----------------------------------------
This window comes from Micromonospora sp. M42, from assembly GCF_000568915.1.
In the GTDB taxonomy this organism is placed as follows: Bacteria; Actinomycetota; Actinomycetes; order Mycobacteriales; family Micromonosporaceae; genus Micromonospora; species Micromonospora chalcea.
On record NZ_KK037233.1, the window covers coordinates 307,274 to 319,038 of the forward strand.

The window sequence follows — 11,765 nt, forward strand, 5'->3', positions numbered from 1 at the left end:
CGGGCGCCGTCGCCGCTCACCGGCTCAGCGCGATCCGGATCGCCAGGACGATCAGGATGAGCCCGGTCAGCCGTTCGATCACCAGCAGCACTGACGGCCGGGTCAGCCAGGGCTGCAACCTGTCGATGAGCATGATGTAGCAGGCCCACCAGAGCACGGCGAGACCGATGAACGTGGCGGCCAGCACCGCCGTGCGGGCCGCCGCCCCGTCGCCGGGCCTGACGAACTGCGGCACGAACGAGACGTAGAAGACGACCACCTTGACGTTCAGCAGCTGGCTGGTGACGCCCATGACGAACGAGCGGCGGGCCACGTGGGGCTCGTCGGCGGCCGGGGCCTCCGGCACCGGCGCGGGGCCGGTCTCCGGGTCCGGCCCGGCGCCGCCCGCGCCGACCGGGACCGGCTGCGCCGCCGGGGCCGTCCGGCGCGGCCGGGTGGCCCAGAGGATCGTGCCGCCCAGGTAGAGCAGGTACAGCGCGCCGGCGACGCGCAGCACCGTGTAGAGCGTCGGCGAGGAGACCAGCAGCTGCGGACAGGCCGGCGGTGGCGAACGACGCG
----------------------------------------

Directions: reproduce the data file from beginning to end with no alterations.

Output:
This window comes from Micromonospora sp. M42, from assembly GCF_000568915.1.
In the GTDB taxonomy this organism is placed as follows: Bacteria; Actinomycetota; Actinomycetes; order Mycobacteriales; family Micromonosporaceae; genus Micromonospora; species Micromonospora chalcea.
On record NZ_KK037233.1, the window covers coordinates 307,274 to 319,038 of the forward strand.

The window sequence follows — 11,765 nt, forward strand, 5'->3', positions numbered from 1 at the left end:
CGGGCGCCGTCGCCGCTCACCGGCTCAGCGCGATCCGGATCGCCAGGACGATCAGGATGAGCCCGGTCAGCCGTTCGATCACCAGCAGCACTGACGGCCGGGTCAGCCAGGGCTGCAACCTGTCGATGAGCATGATGTAGCAGGCCCACCAGAGCACGGCGAGACCGATGAACGTGGCGGCCAGCACCGCCGTGCGGGCCGCCGCCCCGTCGCCGGGCCTGACGAACTGCGGCACGAACGAGACGTAGAAGACGACCACCTTGACGTTCAGCAGCTGGCTGGTGACGCCCATGACGAACGAGCGGCGGGCCACGTGGGGCTCGTCGGCGGCCGGGGCCTCCGGCACCGGCGCGGGGCCGGTCTCCGGGTCCGGCCCGGCGCCGCCCGCGCCGACCGGGACCGGCTGCGCCGCCGGGGCCGTCCGGCGCGGCCGGGTGGCCCAGAGGATCGTGCCGCCCAGGTAGAGCAGGTACAGCGCGCCGGCGACGCGCAGCACCGTGTAGAGCGTCGGCGAGGAGACCAGCAGCTGCGGACAGGCCGGCGGTGGCGAACGACGCG